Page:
Massey Hall, Toronto- Dec. 6, 2011

Alt-folk band Bon Iver, fronted by Justin Vernon, pulled into Massey Hall on Tuesday night for the...

Alt-folk band Bon Iver, fronted by Justin Vernon, pulled into Massey Hall on Tuesday night for the first of two back to back shows in support of their sophomore CD, which recently earned four Grammy nominations including alternative album of the year. (MICHAEL PEAKE/QMI AGENCY)

Jane Stevenson, QMI Agency

, Last Updated: 11:13 AM ET

“Stop calling us an acoustic rock band,” half-joked Bon Iver frontman Justin Vernon early in his band’s launch of a two night stand at Massey Hall on Tuesday night.

Vernon had just exchanged an electric guitar for an acoustic one (and would later play keyboards too) before beginning the first highlight of the night, Flume, which Peter Gabriel most recently covered.

The tall, lanky, and bearded singer-songwriter from Wisconsin definitely had a point given the enormous wall of sound generated by him and eight touring musicians.

Over the course of a dramatic, epic, and often improvisational 95 minute set, Vernon and company conjured up equal parts experimental folk, jazz, and orchestral-space rock and were aided by a trippy light show heavy on strobes courtesy of nine light stands behind the players.

There were two drummers, as many as four horn players (one of them was a multi-instrumentalist also on percussion), two violinists, who also played guitars, and Vernon himself creating a glorious cacophony of sound.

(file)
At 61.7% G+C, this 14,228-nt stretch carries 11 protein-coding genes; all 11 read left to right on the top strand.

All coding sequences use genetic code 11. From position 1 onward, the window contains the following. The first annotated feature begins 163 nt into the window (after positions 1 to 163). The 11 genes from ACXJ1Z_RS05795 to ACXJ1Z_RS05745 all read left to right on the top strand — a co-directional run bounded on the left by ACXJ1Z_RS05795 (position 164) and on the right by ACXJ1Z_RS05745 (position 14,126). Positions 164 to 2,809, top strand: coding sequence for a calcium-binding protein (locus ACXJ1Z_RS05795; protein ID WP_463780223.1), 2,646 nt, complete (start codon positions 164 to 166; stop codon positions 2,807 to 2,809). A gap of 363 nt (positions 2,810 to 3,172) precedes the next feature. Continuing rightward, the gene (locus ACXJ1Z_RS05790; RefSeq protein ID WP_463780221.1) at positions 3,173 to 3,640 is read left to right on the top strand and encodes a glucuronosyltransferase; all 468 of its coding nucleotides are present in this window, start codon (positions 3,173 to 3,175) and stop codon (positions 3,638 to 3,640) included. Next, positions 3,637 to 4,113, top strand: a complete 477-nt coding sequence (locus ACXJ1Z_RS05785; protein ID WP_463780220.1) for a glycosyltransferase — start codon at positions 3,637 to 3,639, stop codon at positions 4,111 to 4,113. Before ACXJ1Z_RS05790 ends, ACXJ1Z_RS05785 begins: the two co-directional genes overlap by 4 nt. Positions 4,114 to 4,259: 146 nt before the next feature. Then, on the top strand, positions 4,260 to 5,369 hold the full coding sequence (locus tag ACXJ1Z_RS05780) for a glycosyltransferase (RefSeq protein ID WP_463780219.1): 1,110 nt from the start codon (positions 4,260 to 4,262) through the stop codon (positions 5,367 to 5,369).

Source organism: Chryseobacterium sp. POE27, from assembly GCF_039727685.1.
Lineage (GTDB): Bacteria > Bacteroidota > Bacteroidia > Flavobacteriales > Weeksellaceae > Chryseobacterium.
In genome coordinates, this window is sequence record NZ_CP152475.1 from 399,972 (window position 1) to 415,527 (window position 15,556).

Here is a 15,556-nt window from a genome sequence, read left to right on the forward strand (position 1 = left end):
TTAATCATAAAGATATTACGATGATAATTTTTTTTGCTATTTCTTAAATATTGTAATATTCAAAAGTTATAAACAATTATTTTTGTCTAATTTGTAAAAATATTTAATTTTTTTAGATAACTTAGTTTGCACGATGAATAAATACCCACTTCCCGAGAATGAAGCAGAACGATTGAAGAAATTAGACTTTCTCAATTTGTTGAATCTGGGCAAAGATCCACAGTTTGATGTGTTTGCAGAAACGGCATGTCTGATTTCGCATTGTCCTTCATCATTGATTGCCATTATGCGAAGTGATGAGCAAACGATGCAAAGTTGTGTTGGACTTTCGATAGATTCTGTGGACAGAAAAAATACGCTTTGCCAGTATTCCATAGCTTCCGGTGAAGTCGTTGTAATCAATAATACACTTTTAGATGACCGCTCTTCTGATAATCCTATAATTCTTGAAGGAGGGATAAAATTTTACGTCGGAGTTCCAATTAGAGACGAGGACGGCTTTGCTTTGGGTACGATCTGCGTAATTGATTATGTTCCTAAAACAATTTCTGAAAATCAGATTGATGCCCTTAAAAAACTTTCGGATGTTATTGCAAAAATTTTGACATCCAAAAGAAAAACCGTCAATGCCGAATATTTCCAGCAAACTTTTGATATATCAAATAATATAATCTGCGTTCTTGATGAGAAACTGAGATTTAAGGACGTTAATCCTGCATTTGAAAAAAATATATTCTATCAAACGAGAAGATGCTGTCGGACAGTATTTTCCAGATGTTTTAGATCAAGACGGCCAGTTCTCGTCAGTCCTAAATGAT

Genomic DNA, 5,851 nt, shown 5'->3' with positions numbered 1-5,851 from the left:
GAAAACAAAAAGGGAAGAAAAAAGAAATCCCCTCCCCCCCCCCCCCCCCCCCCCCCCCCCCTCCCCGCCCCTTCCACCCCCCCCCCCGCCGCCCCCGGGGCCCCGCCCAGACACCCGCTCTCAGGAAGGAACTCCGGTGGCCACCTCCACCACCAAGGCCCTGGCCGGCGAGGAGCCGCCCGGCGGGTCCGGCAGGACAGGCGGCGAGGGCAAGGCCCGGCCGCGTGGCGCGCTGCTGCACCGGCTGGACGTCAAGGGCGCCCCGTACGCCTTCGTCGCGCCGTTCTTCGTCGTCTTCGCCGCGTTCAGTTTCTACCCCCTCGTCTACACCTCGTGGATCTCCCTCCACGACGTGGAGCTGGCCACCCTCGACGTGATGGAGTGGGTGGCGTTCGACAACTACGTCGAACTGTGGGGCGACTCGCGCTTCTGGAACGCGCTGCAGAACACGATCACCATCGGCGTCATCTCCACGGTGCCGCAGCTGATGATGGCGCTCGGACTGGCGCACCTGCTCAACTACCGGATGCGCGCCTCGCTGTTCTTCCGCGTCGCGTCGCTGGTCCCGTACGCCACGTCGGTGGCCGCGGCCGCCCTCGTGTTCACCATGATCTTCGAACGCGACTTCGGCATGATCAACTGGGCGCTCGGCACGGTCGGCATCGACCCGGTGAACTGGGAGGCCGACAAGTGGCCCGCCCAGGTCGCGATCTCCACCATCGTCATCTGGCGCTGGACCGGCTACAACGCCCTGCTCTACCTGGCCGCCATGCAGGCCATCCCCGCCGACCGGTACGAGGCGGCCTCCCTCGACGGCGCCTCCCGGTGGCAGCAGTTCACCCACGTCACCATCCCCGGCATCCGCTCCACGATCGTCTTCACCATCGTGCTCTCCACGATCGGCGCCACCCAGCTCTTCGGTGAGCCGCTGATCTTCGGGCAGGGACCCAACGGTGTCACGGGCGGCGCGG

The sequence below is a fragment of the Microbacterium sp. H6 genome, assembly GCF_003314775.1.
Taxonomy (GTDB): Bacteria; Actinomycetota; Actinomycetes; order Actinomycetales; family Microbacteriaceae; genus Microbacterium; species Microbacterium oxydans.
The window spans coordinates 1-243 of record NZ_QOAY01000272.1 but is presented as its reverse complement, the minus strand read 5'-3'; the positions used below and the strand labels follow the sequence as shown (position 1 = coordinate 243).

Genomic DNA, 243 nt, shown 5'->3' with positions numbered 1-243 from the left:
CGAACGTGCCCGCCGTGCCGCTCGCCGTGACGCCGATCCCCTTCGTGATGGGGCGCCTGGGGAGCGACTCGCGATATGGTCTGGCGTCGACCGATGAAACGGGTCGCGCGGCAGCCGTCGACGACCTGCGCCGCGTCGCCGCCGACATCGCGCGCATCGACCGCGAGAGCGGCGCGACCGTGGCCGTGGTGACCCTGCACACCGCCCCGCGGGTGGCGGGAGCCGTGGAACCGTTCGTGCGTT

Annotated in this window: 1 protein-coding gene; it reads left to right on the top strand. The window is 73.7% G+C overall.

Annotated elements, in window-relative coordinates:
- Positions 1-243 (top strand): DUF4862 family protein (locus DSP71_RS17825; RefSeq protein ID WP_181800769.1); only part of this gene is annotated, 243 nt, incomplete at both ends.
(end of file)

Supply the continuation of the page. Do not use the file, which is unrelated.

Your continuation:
Even if it was the quietest song of the night, re: Stacks, from Bon Iver’s 2007 breakthough debut, For Emma, Forever Ago, that packed the biggest emotional punch.

It was the only tune performed solo by Vernon, whose voice alternated between a sweet falsetto and sexier lower register, and dedicated by him to “Kitty,” Canada’s own Kathleen Edwards, whose upcoming album, Voyageur, due Jan. 17, he has co-produced. The couple is also dating.

“It’s okay to dream,” said Vernon as he was leading up to the Edwards dedication before adding: “What a thing to say.”

Touring in support of their critically acclaimed 2011 self-titled second album, which just nabbed four Grammy nominations last week including in the top categories of best song and record for the single, Holocene (another of Tuesday’s highlights), and best new artist, Bon Iver arrived in town when public interest in them has probably never been bigger.

They played at Sound Academy back in August when only the hipsters were the wiser and no one knew the band name Bon Iver was derived from the French phrase bon hiver meaning “good winter.”

But the latest mainstream exposure didn’t make Vernon any less humble about his surroundings.

“Whoa,” he said on Tuesday night. “Did you guys know this is Massey Hall?”

Later, as the show wound down he added: “We’re very humbled to be here.”

Other highlights included Blood Bank, Calgary, Beth/Rest, and the set ending Skinny Love, which featured Vernon seated and surrounded by six musicians on vocals, hand claps and footstomps while the two drummers bashed away.

It all perfectly culminated with the powerful encore duo of For Emma and The Wolves (Act I and II), the latter which saw Vernon encouraging the audience to sing the words, “What might have been lost,” in what ultimately amounted to a group hug between the performer and the crowd.

For once, believe the hype.


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